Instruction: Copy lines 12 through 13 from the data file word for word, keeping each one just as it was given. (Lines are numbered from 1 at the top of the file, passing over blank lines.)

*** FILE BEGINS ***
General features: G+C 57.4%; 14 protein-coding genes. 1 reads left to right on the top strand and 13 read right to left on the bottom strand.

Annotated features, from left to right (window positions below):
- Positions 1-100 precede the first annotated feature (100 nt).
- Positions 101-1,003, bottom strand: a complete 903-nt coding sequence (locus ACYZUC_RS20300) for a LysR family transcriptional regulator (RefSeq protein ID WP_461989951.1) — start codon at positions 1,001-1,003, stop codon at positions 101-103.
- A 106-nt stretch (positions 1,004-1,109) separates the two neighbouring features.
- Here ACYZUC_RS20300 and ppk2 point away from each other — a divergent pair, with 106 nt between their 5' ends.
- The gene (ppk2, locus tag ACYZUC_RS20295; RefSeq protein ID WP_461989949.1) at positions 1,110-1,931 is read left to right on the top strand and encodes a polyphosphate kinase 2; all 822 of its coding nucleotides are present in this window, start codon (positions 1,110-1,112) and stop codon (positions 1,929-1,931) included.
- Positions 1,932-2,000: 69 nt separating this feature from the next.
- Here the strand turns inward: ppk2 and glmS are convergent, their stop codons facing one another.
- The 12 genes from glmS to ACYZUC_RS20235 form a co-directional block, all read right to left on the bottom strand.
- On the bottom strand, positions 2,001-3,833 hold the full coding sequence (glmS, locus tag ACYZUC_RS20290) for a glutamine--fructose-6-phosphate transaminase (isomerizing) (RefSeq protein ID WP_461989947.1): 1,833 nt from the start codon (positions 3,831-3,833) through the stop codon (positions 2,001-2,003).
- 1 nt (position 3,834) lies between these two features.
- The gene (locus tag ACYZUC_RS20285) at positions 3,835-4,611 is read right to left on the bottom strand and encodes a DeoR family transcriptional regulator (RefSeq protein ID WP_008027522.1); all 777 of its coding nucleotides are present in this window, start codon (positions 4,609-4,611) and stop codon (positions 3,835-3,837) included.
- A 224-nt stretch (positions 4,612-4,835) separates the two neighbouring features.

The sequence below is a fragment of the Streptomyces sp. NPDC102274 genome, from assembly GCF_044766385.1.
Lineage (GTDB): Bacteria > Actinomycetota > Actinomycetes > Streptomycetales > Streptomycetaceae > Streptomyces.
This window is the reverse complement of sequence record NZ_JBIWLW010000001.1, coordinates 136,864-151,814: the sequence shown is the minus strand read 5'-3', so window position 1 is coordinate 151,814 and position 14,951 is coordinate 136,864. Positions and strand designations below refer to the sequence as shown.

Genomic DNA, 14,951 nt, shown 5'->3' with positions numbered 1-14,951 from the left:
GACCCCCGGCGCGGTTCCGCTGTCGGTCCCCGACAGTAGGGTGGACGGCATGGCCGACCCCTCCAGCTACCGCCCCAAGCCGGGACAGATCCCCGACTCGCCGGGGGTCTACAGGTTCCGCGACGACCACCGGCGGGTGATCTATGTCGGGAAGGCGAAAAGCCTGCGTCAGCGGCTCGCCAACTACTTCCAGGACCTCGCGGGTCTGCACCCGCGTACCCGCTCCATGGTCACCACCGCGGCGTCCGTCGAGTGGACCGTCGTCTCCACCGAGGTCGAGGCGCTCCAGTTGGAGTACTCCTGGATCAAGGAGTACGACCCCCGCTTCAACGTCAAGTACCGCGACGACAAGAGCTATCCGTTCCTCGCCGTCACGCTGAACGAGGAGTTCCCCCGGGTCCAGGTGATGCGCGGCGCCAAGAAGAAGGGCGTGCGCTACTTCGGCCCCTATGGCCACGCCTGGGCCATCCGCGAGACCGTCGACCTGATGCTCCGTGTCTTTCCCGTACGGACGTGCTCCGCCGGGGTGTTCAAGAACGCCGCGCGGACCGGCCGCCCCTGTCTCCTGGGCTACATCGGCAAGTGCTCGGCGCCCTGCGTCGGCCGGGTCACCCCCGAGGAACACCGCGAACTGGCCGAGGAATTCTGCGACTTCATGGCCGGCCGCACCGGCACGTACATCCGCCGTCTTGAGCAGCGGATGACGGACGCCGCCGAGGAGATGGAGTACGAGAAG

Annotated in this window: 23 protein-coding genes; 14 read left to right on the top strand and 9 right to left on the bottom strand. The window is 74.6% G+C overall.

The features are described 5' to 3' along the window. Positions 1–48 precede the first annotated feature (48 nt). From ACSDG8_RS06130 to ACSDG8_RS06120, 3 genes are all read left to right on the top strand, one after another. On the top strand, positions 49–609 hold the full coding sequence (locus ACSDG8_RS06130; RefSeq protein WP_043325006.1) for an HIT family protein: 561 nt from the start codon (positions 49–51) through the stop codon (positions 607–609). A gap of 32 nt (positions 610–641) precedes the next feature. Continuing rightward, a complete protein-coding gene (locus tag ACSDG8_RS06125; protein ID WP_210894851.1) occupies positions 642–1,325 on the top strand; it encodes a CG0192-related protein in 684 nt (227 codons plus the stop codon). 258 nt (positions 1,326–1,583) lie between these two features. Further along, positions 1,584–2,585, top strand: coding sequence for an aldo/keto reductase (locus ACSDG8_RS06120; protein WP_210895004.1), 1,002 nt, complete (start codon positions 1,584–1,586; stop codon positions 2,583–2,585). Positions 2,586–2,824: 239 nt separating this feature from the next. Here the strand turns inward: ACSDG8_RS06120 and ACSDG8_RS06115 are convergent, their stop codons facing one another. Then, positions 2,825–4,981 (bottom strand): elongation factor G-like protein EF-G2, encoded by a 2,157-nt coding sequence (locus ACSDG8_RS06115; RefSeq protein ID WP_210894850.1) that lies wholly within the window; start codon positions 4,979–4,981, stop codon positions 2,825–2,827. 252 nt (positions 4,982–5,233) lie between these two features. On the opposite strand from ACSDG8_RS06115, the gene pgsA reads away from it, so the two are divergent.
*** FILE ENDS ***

- 1 nt (position 3,834) lies between these two features.
- The gene (locus tag ACYZUC_RS20285) at positions 3,835-4,611 is read right to left on the bottom strand and encodes a DeoR family transcriptional regulator (RefSeq protein ID WP_008027522.1); all 777 of its coding nucleotides are present in this window, start codon (positions 4,609-4,611) and stop codon (positions 3,835-3,837) included.